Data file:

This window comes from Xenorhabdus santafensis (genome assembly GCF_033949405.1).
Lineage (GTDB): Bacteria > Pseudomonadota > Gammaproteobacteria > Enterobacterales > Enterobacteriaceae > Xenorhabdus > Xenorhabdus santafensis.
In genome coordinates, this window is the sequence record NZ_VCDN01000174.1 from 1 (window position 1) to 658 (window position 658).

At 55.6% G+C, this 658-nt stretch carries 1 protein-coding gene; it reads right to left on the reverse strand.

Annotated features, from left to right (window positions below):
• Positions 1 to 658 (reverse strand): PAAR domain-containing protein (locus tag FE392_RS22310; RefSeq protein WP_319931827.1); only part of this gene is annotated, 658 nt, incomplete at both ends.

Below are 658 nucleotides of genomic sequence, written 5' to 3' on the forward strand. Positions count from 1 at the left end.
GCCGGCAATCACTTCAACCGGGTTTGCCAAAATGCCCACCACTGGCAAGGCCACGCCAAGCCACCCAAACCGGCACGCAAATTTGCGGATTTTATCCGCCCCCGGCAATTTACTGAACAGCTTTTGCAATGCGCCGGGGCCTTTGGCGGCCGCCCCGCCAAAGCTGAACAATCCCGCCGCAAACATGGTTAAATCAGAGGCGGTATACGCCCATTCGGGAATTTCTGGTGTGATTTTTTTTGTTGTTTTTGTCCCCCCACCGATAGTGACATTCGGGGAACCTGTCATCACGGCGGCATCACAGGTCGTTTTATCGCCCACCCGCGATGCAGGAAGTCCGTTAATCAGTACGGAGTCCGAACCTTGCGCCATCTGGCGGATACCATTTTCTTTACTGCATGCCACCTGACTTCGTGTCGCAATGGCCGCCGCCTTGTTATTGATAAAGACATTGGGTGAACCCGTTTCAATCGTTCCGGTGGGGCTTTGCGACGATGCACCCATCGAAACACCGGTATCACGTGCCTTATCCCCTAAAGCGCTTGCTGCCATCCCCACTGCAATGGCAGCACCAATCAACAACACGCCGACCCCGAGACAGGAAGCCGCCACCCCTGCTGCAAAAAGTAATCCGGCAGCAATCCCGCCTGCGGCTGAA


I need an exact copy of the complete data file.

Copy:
This window comes from Xenorhabdus santafensis (genome assembly GCF_033949405.1).
Lineage (GTDB): Bacteria > Pseudomonadota > Gammaproteobacteria > Enterobacterales > Enterobacteriaceae > Xenorhabdus > Xenorhabdus santafensis.
In genome coordinates, this window is the sequence record NZ_VCDN01000174.1 from 1 (window position 1) to 658 (window position 658).

At 55.6% G+C, this 658-nt stretch carries 1 protein-coding gene; it reads right to left on the reverse strand.

Annotated features, from left to right (window positions below):
• Positions 1 to 658 (reverse strand): PAAR domain-containing protein (locus tag FE392_RS22310; RefSeq protein WP_319931827.1); only part of this gene is annotated, 658 nt, incomplete at both ends.

Below are 658 nucleotides of genomic sequence, written 5' to 3' on the forward strand. Positions count from 1 at the left end.
GCCGGCAATCACTTCAACCGGGTTTGCCAAAATGCCCACCACTGGCAAGGCCACGCCAAGCCACCCAAACCGGCACGCAAATTTGCGGATTTTATCCGCCCCCGGCAATTTACTGAACAGCTTTTGCAATGCGCCGGGGCCTTTGGCGGCCGCCCCGCCAAAGCTGAACAATCCCGCCGCAAACATGGTTAAATCAGAGGCGGTATACGCCCATTCGGGAATTTCTGGTGTGATTTTTTTTGTTGTTTTTGTCCCCCCACCGATAGTGACATTCGGGGAACCTGTCATCACGGCGGCATCACAGGTCGTTTTATCGCCCACCCGCGATGCAGGAAGTCCGTTAATCAGTACGGAGTCCGAACCTTGCGCCATCTGGCGGATACCATTTTCTTTACTGCATGCCACCTGACTTCGTGTCGCAATGGCCGCCGCCTTGTTATTGATAAAGACATTGGGTGAACCCGTTTCAATCGTTCCGGTGGGGCTTTGCGACGATGCACCCATCGAAACACCGGTATCACGTGCCTTATCCCCTAAAGCGCTTGCTGCCATCCCCACTGCAATGGCAGCACCAATCAACAACACGCCGACCCCGAGACAGGAAGCCGCCACCCCTGCTGCAAAAAGTAATCCGGCAGCAATCCCGCCTGCGGCTGAA